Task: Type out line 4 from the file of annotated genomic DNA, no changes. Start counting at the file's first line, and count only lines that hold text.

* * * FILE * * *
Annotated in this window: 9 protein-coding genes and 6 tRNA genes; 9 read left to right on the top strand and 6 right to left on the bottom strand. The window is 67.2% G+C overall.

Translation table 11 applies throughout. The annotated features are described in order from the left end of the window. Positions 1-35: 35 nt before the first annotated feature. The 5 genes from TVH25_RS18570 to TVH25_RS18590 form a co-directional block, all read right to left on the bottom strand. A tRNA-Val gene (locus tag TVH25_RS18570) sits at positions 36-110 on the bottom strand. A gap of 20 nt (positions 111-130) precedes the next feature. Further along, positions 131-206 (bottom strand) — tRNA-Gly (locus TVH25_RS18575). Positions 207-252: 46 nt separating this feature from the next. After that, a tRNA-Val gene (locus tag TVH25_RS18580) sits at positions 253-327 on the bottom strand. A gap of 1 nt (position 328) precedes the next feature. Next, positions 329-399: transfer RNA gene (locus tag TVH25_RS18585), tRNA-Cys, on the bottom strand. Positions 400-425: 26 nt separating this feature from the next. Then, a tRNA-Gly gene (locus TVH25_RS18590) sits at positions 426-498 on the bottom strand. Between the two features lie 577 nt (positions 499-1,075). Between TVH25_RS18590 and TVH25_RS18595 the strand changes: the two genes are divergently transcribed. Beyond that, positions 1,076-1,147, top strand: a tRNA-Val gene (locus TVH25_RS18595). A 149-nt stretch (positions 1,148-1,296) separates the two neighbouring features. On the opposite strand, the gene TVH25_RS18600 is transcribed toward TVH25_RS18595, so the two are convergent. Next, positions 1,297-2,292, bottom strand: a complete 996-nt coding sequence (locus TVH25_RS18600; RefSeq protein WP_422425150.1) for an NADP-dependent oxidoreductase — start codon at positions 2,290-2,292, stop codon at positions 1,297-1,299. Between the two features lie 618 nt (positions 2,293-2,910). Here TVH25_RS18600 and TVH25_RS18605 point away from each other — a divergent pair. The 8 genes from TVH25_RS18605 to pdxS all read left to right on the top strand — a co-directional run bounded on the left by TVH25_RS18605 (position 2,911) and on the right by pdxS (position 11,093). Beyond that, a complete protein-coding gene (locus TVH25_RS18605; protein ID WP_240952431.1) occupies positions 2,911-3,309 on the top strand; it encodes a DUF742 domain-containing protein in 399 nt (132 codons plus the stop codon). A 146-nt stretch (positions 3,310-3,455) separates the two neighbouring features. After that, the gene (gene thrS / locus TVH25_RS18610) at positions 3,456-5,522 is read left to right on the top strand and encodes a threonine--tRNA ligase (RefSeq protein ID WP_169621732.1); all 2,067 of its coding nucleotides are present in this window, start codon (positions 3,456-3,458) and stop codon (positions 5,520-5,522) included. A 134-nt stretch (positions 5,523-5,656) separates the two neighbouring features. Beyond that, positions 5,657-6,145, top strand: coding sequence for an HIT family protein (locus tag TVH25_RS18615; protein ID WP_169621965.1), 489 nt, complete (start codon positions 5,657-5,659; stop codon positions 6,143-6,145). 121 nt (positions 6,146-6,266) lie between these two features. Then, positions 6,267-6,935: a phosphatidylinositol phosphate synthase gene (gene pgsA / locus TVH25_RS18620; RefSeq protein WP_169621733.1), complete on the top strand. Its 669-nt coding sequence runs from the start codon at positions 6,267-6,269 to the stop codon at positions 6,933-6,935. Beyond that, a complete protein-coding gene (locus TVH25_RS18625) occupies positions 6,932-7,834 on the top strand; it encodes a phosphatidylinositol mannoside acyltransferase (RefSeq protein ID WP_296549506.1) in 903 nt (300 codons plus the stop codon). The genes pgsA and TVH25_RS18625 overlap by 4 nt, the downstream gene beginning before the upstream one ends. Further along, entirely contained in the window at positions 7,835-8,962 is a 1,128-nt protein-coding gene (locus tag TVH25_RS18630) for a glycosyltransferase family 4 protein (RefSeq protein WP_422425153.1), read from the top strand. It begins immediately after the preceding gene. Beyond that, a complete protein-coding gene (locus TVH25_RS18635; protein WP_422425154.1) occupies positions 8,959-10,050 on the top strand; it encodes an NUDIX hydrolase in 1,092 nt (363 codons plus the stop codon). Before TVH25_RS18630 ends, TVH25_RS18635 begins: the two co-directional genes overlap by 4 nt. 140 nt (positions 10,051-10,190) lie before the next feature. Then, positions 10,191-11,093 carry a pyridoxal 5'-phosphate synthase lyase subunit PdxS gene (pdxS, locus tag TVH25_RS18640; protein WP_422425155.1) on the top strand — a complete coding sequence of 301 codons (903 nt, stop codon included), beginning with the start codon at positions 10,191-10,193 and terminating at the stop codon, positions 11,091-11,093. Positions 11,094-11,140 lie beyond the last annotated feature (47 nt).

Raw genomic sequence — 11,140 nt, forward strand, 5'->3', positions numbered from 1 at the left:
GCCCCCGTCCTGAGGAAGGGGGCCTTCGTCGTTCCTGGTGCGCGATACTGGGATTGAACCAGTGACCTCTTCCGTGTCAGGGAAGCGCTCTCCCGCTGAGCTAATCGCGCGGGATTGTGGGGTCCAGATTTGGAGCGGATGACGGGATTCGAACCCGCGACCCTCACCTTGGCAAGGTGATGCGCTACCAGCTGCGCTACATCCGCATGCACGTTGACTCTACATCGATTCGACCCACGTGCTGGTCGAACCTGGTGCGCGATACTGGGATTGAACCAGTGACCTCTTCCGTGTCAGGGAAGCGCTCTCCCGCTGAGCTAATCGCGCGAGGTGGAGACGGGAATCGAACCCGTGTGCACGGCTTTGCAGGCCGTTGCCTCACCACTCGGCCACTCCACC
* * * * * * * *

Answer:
GCCCCCGTCCTGAGGAAGGGGGCCTTCGTCGTTCCTGGTGCGCGATACTGGGATTGAACCAGTGACCTCTTCCGTGTCAGGGAAGCGCTCTCCCGCTGAGCTAATCGCGCGGGATTGTGGGGTCCAGATTTGGAGCGGATGACGGGATTCGAACCCGCGACCCTCACCTTGGCAAGGTGATGCGCTACCAGCTGCGCTACATCCGCATGCACGTTGACTCTACATCGATTCGACCCACGTGCTGGTCGAACCTGGTGCGCGATACTGGGATTGAACCAGTGACCTCTTCCGTGTCAGGGAAGCGCTCTCCCGCTGAGCTAATCGCGCGAGGTGGAGACGGGAATCGAACCCGTGTGCACGGCTTTGCAGGCCGTTGCCTCACCACTCGGCCACTCCACC